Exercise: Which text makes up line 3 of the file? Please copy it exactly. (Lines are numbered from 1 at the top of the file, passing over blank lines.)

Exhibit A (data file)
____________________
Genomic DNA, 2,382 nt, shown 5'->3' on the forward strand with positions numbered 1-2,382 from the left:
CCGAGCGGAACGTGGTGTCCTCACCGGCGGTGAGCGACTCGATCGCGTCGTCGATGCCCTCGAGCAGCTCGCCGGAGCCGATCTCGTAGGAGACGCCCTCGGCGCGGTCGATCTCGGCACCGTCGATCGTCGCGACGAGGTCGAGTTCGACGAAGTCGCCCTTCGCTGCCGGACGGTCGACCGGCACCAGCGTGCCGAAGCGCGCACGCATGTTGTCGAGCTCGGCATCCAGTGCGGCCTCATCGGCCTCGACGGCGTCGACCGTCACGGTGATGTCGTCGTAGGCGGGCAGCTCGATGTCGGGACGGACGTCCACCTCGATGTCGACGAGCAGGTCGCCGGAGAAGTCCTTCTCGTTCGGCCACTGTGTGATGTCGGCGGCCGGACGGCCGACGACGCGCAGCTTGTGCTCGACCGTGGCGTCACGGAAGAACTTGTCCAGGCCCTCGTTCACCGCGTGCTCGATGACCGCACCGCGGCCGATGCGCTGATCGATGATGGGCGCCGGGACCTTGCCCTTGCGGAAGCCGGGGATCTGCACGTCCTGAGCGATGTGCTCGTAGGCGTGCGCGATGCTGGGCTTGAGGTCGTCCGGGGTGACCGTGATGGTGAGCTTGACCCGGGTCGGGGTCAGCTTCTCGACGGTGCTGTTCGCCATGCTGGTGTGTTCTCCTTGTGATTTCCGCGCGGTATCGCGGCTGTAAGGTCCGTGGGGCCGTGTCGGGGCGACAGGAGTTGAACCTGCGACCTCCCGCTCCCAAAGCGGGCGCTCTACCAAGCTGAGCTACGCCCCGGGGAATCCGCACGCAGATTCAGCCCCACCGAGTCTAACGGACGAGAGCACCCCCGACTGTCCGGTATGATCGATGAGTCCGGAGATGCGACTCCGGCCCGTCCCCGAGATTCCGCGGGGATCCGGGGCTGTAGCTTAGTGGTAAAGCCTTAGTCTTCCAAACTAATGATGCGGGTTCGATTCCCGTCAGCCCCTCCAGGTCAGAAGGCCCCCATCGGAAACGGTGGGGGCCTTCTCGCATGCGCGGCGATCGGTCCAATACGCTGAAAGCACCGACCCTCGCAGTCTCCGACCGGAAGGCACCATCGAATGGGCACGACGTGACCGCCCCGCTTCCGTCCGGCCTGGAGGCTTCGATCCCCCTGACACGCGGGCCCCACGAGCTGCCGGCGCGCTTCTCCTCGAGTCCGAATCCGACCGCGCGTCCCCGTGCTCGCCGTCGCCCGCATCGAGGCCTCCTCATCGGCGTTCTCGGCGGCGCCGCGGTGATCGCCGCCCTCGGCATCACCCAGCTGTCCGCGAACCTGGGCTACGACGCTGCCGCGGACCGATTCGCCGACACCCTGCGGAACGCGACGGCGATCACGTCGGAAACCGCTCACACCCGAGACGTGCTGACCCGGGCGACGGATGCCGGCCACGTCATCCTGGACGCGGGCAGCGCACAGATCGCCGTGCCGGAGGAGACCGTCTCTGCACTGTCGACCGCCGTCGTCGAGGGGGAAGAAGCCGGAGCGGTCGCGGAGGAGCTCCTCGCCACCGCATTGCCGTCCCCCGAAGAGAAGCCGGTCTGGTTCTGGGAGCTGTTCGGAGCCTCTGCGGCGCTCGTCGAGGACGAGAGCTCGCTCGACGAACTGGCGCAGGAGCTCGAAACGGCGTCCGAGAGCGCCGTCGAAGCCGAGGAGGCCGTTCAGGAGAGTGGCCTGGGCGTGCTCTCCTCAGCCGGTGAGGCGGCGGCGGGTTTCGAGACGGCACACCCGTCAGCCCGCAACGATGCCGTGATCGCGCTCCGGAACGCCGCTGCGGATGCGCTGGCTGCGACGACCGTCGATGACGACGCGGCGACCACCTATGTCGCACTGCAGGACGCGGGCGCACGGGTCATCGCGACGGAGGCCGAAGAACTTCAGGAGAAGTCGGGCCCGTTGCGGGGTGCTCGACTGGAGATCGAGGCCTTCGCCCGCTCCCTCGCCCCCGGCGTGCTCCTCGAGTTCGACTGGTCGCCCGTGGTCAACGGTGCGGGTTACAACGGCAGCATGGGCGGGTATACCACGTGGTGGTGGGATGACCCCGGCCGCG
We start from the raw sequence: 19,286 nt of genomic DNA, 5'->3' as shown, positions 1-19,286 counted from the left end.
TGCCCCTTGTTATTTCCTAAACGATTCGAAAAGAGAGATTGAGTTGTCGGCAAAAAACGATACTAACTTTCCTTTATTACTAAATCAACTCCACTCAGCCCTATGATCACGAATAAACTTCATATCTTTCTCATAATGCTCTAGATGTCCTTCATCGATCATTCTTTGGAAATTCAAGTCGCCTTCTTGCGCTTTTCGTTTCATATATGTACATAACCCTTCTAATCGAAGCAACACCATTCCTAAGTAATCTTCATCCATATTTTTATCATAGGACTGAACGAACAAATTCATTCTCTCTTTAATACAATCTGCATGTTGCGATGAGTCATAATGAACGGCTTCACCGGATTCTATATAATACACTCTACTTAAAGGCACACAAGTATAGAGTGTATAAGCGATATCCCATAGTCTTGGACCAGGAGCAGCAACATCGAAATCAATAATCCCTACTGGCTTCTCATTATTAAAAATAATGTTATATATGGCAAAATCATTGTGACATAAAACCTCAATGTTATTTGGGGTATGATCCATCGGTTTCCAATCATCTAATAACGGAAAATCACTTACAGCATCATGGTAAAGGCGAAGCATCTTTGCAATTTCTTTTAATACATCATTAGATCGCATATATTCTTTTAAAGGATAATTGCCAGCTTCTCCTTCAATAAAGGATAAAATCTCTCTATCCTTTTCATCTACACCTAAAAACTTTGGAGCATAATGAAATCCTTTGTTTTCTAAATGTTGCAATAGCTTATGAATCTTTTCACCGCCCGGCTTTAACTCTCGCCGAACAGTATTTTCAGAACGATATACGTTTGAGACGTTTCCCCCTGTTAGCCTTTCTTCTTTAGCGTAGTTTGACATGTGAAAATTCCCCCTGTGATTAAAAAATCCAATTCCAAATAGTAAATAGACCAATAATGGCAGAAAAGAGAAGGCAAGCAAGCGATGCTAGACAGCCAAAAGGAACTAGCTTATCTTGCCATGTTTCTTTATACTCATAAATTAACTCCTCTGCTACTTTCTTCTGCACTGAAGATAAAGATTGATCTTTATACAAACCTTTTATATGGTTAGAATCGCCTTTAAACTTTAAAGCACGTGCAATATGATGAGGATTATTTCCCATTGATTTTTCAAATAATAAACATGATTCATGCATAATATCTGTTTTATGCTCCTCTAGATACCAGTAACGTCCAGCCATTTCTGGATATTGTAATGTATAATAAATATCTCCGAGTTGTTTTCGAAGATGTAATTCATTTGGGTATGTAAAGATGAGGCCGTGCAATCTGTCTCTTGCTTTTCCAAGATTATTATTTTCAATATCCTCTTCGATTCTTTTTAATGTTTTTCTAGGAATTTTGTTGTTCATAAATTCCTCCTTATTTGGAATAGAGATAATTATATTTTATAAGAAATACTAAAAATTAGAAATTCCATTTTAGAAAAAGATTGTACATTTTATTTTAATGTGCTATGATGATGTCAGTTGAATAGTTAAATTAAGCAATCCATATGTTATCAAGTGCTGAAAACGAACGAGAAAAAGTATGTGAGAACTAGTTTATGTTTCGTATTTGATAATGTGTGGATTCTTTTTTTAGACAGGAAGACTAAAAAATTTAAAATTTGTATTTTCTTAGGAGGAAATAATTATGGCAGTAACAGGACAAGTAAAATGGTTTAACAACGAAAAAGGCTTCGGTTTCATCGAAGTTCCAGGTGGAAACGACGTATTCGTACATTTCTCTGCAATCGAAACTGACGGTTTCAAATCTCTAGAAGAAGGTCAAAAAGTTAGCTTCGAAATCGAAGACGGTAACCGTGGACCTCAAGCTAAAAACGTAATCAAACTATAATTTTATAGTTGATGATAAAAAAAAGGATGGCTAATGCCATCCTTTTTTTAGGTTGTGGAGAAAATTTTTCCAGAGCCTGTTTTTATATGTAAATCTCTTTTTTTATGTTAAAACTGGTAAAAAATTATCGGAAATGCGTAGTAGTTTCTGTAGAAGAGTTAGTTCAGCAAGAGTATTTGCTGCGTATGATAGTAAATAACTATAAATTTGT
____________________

We start from the raw sequence: 19,286 nt of genomic DNA, 5'->3' as shown, positions 1-19,286 counted from the left end.